Embracing Darkness and Light
Gray wool skies. Sleet. Wind. A few shriveled leaves clinging sadly to craggy branches.
Misunderstandings. Looming deadlines. Absences. An unexpected call late in the day.
Both of these lists are things that can be considered the “cold and dark” of life. These are things that can make us feel depressed, oppressed, sad or even angry. Week 11 of Dear Teachers starts with this quote from Francis Bacon:
“In order for the light to shine so brightly, the darkness must be present.”
Take a look at Marlene’s photo. It’s a prime example of this. The sun creates gorgeous shadows. The shadows give the light its richness. Deepest dark defines both the foreground and the horizon, alternating with warm sky and its reflection. The water’s calm depth is what allows the light to sparkle on its surface through the shimmering cattail shadows.
It’s been a year since I began the journey of writing Dear Teachers. It was a dark time for me mentally and physically but the writing process was a light. I had time to ponder my experiences and begin exploring the world a bit more. I found time and inspiration to dream. I can see Bacon’s truth now.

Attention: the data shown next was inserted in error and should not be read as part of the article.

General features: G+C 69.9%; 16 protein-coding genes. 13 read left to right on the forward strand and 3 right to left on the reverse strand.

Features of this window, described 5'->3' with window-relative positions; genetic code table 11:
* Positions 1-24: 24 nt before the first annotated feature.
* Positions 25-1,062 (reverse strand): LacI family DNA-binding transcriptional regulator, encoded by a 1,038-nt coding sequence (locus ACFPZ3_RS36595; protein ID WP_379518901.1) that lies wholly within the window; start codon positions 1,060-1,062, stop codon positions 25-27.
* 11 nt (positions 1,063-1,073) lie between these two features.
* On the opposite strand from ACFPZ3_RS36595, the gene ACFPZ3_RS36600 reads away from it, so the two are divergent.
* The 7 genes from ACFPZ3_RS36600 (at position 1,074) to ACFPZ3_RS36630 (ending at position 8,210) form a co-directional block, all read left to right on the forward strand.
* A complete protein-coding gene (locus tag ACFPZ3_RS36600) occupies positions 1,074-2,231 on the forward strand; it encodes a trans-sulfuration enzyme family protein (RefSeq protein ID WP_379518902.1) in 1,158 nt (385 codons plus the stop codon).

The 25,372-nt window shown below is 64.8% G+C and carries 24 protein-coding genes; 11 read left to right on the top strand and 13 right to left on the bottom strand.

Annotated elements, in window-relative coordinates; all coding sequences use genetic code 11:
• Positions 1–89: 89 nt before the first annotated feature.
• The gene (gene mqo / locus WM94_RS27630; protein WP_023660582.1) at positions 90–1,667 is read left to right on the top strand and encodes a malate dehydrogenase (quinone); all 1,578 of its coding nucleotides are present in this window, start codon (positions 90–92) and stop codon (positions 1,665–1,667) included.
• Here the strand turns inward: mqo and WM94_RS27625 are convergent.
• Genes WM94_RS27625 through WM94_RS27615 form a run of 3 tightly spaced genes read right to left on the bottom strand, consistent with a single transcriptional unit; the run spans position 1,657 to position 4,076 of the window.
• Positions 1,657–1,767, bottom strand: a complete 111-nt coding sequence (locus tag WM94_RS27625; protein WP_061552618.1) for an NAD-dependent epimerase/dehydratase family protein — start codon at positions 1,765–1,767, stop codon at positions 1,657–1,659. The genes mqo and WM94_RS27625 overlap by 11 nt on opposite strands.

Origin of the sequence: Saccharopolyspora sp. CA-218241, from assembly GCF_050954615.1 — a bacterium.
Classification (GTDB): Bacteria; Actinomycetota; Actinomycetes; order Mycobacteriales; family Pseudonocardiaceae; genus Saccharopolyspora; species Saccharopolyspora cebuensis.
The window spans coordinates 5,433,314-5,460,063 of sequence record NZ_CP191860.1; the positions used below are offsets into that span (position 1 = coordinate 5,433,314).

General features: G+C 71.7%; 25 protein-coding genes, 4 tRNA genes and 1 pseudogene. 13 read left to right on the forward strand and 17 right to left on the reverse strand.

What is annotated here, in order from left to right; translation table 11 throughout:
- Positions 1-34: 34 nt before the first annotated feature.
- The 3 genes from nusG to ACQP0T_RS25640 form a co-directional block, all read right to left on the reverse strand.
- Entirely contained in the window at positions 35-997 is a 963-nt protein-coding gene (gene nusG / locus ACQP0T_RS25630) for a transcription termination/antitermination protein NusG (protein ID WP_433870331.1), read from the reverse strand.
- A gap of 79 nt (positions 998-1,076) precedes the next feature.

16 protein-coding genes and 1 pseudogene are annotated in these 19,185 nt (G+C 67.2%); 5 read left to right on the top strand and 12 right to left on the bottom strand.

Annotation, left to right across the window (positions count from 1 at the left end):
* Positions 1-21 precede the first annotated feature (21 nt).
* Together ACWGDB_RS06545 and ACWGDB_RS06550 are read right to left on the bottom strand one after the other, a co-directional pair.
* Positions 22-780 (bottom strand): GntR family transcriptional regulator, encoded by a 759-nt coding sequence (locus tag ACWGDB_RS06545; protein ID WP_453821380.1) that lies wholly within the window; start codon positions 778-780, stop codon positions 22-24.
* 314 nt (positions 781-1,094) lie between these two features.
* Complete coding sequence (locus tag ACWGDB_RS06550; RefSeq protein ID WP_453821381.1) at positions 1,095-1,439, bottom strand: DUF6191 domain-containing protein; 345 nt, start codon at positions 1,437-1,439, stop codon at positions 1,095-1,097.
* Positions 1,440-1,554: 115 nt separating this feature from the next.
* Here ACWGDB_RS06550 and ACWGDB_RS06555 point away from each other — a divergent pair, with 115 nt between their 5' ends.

Brian Crosby is someone I’ve met this year. On his Twitter account, he describes himself as (among other things) a principal, biology teacher, gardener and observer of beauty & detail. He posts both amazing floral photography and stories of meaningful educational experiences in his students lives on some tough subjects, including HIV/AIDS. Here’s a rose he posted on Remembrance Day, our Veteran’s Day. A gift for those he’s shared beauty with this year, he stated. The season is ending but this rose struggles on, despite cold and aphids. Darknesses and lights together.
What do you consider are your darknesses? What do you feel are your lights? What beauties might they both be offering you? If you embrace them both, what might they do to strengthen you?
Best wishes to you as you step into another week!